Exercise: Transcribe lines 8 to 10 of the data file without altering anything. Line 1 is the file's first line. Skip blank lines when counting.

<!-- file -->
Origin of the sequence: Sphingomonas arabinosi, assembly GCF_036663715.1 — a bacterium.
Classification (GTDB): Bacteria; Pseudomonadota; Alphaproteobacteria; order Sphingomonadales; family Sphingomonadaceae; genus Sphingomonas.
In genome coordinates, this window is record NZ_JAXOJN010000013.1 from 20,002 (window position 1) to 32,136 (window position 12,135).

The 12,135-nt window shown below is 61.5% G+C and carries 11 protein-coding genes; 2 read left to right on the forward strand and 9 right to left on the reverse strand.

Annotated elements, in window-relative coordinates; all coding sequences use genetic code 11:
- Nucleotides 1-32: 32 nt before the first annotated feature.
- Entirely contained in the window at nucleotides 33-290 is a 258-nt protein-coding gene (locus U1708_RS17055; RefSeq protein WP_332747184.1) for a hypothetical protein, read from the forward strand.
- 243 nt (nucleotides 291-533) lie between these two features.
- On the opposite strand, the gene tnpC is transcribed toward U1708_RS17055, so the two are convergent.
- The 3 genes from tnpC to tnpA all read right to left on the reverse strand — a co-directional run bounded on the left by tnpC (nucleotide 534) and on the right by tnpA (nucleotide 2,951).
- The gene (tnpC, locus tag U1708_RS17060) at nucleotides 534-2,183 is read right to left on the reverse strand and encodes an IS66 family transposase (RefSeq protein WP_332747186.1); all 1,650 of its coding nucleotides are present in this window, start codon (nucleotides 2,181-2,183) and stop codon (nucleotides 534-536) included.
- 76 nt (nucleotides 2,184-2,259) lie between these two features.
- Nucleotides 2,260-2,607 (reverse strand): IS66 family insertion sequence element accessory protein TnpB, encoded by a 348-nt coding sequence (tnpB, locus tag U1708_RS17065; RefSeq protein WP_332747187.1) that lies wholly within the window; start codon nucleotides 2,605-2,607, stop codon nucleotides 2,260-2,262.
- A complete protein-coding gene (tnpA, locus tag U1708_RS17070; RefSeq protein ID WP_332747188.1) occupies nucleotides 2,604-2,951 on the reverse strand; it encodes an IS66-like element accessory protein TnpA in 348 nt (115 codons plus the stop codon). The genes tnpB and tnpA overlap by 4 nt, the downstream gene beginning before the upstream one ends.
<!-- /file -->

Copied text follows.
- 243 nt (nucleotides 291-533) lie between these two features.
- On the opposite strand, the gene tnpC is transcribed toward U1708_RS17055, so the two are convergent.
- The 3 genes from tnpC to tnpA all read right to left on the reverse strand — a co-directional run bounded on the left by tnpC (nucleotide 534) and on the right by tnpA (nucleotide 2,951).